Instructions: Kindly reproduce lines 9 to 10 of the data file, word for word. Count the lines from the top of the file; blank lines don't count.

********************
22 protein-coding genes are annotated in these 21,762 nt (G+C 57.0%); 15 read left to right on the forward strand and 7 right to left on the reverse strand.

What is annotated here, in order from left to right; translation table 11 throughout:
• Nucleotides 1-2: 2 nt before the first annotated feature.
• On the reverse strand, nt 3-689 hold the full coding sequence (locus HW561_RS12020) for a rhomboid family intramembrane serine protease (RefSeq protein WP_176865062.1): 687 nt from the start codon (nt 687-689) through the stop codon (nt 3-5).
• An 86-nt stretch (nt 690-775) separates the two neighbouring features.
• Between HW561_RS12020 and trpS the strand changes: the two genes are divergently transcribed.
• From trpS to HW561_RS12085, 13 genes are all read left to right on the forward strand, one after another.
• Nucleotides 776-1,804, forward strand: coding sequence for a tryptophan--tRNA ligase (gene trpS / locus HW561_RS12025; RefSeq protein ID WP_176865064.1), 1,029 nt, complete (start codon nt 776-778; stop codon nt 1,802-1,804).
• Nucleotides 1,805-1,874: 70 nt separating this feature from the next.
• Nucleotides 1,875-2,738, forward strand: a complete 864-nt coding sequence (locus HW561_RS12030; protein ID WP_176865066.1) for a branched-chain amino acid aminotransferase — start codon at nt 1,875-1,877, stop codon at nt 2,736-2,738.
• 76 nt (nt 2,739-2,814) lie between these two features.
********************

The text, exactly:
• Nucleotides 1,805-1,874: 70 nt separating this feature from the next.
• Nucleotides 1,875-2,738, forward strand: a complete 864-nt coding sequence (locus HW561_RS12030; protein ID WP_176865066.1) for a branched-chain amino acid aminotransferase — start codon at nt 1,875-1,877, stop codon at nt 2,736-2,738.